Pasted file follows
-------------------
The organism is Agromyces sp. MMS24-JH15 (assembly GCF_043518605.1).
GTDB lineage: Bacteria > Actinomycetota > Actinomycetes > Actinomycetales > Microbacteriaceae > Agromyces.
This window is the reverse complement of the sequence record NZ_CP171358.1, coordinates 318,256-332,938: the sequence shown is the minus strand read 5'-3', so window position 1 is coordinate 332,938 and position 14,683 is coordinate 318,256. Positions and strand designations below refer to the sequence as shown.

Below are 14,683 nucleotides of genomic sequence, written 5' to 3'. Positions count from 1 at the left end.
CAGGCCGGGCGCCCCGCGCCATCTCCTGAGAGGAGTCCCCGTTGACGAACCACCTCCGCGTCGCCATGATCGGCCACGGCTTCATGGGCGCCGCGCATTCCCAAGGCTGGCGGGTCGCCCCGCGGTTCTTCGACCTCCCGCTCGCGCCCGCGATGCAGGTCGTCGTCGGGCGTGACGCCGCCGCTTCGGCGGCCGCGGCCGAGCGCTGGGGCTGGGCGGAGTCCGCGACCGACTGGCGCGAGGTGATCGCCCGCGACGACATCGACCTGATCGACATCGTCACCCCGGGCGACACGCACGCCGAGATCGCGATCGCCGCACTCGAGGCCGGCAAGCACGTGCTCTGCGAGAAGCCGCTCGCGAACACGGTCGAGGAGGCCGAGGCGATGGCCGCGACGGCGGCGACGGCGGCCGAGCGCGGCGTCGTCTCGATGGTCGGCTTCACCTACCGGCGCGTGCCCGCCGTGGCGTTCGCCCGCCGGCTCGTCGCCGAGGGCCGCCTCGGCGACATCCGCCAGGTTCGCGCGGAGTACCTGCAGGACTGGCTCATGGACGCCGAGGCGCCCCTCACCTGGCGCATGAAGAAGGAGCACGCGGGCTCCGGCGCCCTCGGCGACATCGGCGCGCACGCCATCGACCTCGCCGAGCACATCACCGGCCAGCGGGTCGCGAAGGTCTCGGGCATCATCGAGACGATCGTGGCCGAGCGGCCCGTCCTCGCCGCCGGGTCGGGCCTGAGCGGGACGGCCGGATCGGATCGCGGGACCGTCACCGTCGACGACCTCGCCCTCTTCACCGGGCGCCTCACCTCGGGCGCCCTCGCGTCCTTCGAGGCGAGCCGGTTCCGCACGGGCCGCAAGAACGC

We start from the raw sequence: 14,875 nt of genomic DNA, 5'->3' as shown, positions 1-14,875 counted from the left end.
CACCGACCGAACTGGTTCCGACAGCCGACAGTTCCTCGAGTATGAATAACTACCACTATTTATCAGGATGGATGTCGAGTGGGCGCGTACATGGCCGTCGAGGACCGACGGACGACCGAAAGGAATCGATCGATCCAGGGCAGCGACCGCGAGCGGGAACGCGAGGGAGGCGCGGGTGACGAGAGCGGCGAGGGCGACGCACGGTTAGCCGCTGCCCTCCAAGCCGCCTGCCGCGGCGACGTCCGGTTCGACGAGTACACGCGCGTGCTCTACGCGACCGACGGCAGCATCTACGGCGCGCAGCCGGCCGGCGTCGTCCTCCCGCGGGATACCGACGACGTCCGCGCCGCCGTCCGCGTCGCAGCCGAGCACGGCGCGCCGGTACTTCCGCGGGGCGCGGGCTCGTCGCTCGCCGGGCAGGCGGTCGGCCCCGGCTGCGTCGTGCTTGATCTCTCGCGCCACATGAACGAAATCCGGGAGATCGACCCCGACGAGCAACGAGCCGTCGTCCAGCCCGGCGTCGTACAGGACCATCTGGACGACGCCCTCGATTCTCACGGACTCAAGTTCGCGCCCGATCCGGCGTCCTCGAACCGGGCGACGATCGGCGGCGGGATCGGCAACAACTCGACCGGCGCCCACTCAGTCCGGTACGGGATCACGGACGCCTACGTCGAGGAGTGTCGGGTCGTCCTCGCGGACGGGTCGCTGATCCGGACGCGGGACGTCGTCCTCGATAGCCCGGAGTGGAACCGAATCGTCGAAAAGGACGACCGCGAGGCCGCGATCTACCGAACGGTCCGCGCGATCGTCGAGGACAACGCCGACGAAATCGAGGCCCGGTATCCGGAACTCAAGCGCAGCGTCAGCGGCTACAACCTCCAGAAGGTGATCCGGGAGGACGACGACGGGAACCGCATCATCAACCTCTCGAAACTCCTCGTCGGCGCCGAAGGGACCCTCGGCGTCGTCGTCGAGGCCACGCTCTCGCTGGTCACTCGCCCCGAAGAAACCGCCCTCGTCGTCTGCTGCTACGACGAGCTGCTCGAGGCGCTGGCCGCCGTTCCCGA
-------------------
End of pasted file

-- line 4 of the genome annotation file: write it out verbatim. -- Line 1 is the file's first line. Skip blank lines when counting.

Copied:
Below are 14,683 nucleotides of genomic sequence, written 5' to 3'. Positions count from 1 at the left end.